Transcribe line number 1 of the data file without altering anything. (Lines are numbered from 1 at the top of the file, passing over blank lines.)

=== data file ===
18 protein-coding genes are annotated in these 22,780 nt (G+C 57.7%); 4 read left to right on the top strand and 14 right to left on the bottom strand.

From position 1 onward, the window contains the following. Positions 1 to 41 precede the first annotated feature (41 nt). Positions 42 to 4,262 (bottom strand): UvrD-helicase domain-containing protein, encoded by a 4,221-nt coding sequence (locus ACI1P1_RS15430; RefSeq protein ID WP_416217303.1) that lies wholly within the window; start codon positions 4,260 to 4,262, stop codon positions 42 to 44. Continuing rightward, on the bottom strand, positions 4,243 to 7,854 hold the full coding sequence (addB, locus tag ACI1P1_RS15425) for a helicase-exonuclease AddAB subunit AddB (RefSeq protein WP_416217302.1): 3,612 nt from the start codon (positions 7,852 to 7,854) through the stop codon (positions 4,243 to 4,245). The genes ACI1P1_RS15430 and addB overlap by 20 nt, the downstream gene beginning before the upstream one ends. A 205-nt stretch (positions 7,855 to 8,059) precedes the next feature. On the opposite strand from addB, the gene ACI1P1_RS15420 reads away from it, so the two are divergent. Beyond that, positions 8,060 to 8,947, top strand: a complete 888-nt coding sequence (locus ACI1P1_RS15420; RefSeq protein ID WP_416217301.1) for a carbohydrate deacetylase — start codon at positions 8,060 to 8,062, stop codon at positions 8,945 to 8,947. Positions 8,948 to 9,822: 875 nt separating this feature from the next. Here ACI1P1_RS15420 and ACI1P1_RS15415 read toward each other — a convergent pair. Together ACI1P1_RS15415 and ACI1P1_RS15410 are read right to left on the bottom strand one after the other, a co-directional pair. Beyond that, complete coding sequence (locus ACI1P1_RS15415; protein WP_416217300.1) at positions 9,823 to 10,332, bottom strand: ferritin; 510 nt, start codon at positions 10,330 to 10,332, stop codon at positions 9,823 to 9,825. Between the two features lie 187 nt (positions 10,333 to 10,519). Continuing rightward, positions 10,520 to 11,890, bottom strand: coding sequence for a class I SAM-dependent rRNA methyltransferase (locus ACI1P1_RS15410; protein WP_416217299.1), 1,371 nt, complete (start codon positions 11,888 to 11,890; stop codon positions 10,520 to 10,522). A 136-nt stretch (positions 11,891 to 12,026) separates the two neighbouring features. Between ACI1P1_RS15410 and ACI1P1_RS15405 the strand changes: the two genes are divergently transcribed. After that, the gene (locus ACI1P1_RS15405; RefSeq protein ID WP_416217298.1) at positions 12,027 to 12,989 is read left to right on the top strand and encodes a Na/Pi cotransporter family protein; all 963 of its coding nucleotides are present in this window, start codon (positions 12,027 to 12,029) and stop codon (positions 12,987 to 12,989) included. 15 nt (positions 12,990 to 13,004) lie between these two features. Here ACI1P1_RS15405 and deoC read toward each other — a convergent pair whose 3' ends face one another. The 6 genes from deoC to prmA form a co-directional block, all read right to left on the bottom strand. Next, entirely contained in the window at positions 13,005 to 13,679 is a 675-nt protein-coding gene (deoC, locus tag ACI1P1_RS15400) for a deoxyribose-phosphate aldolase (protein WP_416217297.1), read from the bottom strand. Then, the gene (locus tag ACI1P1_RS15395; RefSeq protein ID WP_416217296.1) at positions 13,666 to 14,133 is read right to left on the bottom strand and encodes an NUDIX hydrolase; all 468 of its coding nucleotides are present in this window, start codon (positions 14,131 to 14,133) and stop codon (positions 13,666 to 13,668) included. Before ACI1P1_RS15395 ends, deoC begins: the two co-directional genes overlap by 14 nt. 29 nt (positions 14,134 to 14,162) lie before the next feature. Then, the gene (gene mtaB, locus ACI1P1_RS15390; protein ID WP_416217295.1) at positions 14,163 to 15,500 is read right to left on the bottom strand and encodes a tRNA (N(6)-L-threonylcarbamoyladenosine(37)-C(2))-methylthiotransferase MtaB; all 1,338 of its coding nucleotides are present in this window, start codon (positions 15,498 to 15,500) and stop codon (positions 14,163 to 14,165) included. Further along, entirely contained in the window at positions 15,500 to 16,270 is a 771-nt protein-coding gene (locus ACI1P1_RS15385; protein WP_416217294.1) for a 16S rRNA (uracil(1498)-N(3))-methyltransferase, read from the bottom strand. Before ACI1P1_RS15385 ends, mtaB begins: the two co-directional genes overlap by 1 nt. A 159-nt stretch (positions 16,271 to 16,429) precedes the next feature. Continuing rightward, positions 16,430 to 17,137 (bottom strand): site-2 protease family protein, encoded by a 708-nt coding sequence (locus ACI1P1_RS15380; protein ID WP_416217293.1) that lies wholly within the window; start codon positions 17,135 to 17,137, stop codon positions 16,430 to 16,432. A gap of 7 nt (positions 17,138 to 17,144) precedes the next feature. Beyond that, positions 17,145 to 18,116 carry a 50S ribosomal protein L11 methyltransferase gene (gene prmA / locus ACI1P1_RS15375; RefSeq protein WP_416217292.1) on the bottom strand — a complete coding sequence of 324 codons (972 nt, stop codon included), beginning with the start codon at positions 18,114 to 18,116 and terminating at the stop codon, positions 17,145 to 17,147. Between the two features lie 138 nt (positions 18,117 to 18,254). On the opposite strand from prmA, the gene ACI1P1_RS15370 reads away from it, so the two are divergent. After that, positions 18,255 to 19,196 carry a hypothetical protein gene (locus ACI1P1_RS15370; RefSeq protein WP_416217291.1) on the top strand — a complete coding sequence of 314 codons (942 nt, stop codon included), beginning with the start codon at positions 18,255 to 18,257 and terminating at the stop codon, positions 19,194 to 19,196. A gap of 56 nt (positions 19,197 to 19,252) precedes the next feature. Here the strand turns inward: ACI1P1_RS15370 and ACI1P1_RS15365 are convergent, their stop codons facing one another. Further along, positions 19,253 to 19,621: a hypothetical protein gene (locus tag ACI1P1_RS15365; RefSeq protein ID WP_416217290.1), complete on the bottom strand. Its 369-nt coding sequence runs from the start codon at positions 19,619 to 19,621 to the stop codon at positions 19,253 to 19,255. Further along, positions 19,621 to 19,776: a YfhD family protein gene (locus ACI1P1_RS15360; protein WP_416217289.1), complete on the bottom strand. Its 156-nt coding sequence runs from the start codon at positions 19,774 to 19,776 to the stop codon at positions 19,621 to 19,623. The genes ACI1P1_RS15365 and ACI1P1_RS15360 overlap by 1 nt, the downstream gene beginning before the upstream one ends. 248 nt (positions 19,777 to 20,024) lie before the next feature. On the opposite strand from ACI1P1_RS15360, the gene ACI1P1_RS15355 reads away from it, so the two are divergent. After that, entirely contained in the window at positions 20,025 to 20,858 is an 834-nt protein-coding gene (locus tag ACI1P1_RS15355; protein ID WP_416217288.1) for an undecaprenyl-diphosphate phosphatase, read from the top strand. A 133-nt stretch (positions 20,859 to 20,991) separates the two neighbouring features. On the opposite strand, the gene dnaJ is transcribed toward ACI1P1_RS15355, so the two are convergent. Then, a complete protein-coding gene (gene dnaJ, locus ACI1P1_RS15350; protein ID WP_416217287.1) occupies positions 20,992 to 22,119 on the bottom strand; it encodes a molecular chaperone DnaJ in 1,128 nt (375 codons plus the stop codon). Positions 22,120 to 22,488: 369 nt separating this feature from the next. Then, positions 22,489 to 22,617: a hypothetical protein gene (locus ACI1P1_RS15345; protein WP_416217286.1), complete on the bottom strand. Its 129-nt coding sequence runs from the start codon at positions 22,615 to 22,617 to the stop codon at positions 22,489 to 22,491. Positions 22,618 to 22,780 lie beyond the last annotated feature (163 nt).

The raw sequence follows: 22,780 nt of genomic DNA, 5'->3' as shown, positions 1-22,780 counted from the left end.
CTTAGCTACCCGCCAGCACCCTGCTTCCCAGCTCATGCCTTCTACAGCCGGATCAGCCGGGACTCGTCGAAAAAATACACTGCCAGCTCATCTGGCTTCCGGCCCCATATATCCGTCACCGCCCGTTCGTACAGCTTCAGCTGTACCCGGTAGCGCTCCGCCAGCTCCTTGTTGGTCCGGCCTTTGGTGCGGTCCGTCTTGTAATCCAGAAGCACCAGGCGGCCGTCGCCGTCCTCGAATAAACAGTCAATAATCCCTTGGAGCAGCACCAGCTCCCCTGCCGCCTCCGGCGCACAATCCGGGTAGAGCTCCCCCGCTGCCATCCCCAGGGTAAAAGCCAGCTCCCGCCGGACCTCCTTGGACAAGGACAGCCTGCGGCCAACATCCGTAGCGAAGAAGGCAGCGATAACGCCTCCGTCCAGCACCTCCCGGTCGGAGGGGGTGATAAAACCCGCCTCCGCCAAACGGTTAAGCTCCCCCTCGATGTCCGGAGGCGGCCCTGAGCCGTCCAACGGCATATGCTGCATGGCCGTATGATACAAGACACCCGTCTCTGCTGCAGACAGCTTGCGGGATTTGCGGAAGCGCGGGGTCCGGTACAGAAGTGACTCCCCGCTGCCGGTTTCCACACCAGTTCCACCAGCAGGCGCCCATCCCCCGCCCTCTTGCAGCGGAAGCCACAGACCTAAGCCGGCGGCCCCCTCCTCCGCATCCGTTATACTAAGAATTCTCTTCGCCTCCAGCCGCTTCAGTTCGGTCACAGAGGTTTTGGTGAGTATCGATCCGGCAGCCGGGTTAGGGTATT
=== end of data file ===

18 protein-coding genes are annotated in these 22,780 nt (G+C 57.7%); 4 read left to right on the top strand and 14 right to left on the bottom strand.